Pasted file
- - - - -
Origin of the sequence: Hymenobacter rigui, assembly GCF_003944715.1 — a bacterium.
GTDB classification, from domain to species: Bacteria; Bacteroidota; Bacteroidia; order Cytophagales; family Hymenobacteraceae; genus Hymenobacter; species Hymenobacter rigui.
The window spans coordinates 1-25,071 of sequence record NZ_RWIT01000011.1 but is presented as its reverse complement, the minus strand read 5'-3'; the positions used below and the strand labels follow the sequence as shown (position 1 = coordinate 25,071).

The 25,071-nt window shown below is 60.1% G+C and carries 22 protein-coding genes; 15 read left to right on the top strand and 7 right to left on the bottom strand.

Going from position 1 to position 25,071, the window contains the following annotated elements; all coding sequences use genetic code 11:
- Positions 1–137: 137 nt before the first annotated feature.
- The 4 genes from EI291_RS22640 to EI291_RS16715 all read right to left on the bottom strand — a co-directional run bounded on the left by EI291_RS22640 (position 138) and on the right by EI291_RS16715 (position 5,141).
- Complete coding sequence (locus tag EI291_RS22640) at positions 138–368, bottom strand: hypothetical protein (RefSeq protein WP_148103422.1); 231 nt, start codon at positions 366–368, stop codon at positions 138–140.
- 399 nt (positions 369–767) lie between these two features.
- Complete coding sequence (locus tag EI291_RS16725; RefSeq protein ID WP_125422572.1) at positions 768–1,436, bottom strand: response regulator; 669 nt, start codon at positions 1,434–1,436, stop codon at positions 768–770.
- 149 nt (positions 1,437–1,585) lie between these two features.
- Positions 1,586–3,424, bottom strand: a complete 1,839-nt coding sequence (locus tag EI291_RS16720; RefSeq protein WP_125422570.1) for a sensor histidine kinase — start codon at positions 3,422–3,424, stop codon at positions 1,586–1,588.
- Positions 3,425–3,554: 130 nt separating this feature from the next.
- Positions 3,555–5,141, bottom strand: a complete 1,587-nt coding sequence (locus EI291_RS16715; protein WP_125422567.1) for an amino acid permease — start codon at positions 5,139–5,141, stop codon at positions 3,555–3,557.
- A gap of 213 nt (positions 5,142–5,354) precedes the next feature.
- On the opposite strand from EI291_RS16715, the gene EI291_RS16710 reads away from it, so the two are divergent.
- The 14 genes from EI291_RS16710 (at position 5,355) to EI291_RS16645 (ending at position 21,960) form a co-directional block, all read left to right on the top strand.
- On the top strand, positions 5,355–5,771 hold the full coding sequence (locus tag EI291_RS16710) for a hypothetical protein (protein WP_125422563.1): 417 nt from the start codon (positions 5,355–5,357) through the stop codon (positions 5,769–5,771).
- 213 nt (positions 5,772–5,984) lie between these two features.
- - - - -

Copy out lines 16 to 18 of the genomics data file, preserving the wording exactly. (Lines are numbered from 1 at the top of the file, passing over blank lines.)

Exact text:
- On the opposite strand from EI291_RS16715, the gene EI291_RS16710 reads away from it, so the two are divergent.
- The 14 genes from EI291_RS16710 (at position 5,355) to EI291_RS16645 (ending at position 21,960) form a co-directional block, all read left to right on the top strand.
- On the top strand, positions 5,355–5,771 hold the full coding sequence (locus tag EI291_RS16710) for a hypothetical protein (protein WP_125422563.1): 417 nt from the start codon (positions 5,355–5,357) through the stop codon (positions 5,769–5,771).